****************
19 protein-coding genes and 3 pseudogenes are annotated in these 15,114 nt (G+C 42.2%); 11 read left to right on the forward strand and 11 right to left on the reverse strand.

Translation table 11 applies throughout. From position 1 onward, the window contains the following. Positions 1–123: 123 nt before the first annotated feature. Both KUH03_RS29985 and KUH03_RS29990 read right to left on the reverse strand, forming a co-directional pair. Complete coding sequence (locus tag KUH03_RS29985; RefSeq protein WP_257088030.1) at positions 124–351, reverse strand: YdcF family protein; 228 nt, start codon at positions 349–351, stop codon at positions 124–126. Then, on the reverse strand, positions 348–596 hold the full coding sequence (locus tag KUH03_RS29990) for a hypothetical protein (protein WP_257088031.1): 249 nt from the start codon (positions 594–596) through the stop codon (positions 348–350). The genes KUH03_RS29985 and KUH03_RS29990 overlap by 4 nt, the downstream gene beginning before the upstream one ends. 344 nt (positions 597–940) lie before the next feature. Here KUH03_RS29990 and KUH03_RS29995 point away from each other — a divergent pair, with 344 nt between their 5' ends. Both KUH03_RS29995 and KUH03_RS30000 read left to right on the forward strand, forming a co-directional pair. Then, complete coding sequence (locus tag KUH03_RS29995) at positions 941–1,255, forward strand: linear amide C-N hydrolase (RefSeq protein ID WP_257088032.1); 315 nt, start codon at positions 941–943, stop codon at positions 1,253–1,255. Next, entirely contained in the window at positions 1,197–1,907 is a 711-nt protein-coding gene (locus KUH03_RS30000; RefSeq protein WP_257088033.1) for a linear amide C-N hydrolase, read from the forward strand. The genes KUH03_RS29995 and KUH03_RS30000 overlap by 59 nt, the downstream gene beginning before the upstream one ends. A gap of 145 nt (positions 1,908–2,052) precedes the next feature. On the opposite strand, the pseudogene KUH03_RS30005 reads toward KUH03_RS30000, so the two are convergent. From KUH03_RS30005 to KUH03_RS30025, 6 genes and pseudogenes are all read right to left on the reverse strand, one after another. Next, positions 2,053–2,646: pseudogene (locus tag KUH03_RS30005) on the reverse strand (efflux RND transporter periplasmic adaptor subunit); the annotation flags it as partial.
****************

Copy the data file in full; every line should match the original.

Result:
19 protein-coding genes and 3 pseudogenes are annotated in these 15,114 nt (G+C 42.2%); 11 read left to right on the forward strand and 11 right to left on the reverse strand.

Translation table 11 applies throughout. From position 1 onward, the window contains the following. Positions 1–123: 123 nt before the first annotated feature. Both KUH03_RS29985 and KUH03_RS29990 read right to left on the reverse strand, forming a co-directional pair. Complete coding sequence (locus tag KUH03_RS29985; RefSeq protein WP_257088030.1) at positions 124–351, reverse strand: YdcF family protein; 228 nt, start codon at positions 349–351, stop codon at positions 124–126. Then, on the reverse strand, positions 348–596 hold the full coding sequence (locus tag KUH03_RS29990) for a hypothetical protein (protein WP_257088031.1): 249 nt from the start codon (positions 594–596) through the stop codon (positions 348–350). The genes KUH03_RS29985 and KUH03_RS29990 overlap by 4 nt, the downstream gene beginning before the upstream one ends. 344 nt (positions 597–940) lie before the next feature. Here KUH03_RS29990 and KUH03_RS29995 point away from each other — a divergent pair, with 344 nt between their 5' ends. Both KUH03_RS29995 and KUH03_RS30000 read left to right on the forward strand, forming a co-directional pair. Then, complete coding sequence (locus tag KUH03_RS29995) at positions 941–1,255, forward strand: linear amide C-N hydrolase (RefSeq protein ID WP_257088032.1); 315 nt, start codon at positions 941–943, stop codon at positions 1,253–1,255. Next, entirely contained in the window at positions 1,197–1,907 is a 711-nt protein-coding gene (locus KUH03_RS30000; RefSeq protein WP_257088033.1) for a linear amide C-N hydrolase, read from the forward strand. The genes KUH03_RS29995 and KUH03_RS30000 overlap by 59 nt, the downstream gene beginning before the upstream one ends. A gap of 145 nt (positions 1,908–2,052) precedes the next feature. On the opposite strand, the pseudogene KUH03_RS30005 reads toward KUH03_RS30000, so the two are convergent. From KUH03_RS30005 to KUH03_RS30025, 6 genes and pseudogenes are all read right to left on the reverse strand, one after another. Next, positions 2,053–2,646: pseudogene (locus tag KUH03_RS30005) on the reverse strand (efflux RND transporter periplasmic adaptor subunit); the annotation flags it as partial.